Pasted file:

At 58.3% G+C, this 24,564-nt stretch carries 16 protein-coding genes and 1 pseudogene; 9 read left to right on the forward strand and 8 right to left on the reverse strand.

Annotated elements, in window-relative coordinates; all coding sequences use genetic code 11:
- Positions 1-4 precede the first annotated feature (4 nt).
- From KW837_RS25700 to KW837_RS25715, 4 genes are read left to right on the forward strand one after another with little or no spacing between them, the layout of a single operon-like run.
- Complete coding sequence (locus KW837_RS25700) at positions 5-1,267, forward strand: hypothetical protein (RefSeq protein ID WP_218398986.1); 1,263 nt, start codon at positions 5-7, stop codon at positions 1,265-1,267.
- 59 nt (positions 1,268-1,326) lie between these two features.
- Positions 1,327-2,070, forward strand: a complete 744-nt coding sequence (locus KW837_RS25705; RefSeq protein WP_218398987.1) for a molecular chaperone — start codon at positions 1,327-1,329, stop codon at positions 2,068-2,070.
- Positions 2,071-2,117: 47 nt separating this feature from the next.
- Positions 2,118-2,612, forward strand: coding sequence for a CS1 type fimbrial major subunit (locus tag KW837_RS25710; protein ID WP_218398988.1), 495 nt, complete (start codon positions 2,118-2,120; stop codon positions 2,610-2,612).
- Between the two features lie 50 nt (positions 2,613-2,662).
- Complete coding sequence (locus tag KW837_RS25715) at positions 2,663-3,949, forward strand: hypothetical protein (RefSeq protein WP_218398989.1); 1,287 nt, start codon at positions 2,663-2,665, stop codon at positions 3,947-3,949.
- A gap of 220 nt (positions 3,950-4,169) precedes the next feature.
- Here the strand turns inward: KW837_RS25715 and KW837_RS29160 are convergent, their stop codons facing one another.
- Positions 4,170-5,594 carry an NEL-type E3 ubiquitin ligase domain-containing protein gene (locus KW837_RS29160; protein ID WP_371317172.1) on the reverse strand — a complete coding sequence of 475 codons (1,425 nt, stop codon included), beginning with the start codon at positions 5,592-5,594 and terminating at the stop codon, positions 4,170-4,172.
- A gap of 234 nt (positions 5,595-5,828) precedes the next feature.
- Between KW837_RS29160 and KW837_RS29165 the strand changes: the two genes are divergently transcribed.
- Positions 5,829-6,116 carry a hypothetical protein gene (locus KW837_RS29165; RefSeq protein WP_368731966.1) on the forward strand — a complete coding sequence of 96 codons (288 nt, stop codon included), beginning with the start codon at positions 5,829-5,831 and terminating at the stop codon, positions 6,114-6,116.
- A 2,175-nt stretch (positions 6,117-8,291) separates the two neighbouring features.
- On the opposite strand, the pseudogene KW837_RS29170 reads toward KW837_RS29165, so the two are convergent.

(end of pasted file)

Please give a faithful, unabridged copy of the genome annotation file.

At 58.3% G+C, this 24,564-nt stretch carries 16 protein-coding genes and 1 pseudogene; 9 read left to right on the forward strand and 8 right to left on the reverse strand.

Annotated elements, in window-relative coordinates; all coding sequences use genetic code 11:
- Positions 1-4 precede the first annotated feature (4 nt).
- From KW837_RS25700 to KW837_RS25715, 4 genes are read left to right on the forward strand one after another with little or no spacing between them, the layout of a single operon-like run.
- Complete coding sequence (locus KW837_RS25700) at positions 5-1,267, forward strand: hypothetical protein (RefSeq protein ID WP_218398986.1); 1,263 nt, start codon at positions 5-7, stop codon at positions 1,265-1,267.
- 59 nt (positions 1,268-1,326) lie between these two features.
- Positions 1,327-2,070, forward strand: a complete 744-nt coding sequence (locus KW837_RS25705; RefSeq protein WP_218398987.1) for a molecular chaperone — start codon at positions 1,327-1,329, stop codon at positions 2,068-2,070.
- Positions 2,071-2,117: 47 nt separating this feature from the next.
- Positions 2,118-2,612, forward strand: coding sequence for a CS1 type fimbrial major subunit (locus tag KW837_RS25710; protein ID WP_218398988.1), 495 nt, complete (start codon positions 2,118-2,120; stop codon positions 2,610-2,612).
- Between the two features lie 50 nt (positions 2,613-2,662).
- Complete coding sequence (locus tag KW837_RS25715) at positions 2,663-3,949, forward strand: hypothetical protein (RefSeq protein WP_218398989.1); 1,287 nt, start codon at positions 2,663-2,665, stop codon at positions 3,947-3,949.
- A gap of 220 nt (positions 3,950-4,169) precedes the next feature.
- Here the strand turns inward: KW837_RS25715 and KW837_RS29160 are convergent, their stop codons facing one another.
- Positions 4,170-5,594 carry an NEL-type E3 ubiquitin ligase domain-containing protein gene (locus KW837_RS29160; protein ID WP_371317172.1) on the reverse strand — a complete coding sequence of 475 codons (1,425 nt, stop codon included), beginning with the start codon at positions 5,592-5,594 and terminating at the stop codon, positions 4,170-4,172.
- A gap of 234 nt (positions 5,595-5,828) precedes the next feature.
- Between KW837_RS29160 and KW837_RS29165 the strand changes: the two genes are divergently transcribed.
- Positions 5,829-6,116 carry a hypothetical protein gene (locus KW837_RS29165; RefSeq protein WP_368731966.1) on the forward strand — a complete coding sequence of 96 codons (288 nt, stop codon included), beginning with the start codon at positions 5,829-5,831 and terminating at the stop codon, positions 6,114-6,116.
- A 2,175-nt stretch (positions 6,117-8,291) separates the two neighbouring features.
- On the opposite strand, the pseudogene KW837_RS29170 reads toward KW837_RS29165, so the two are convergent.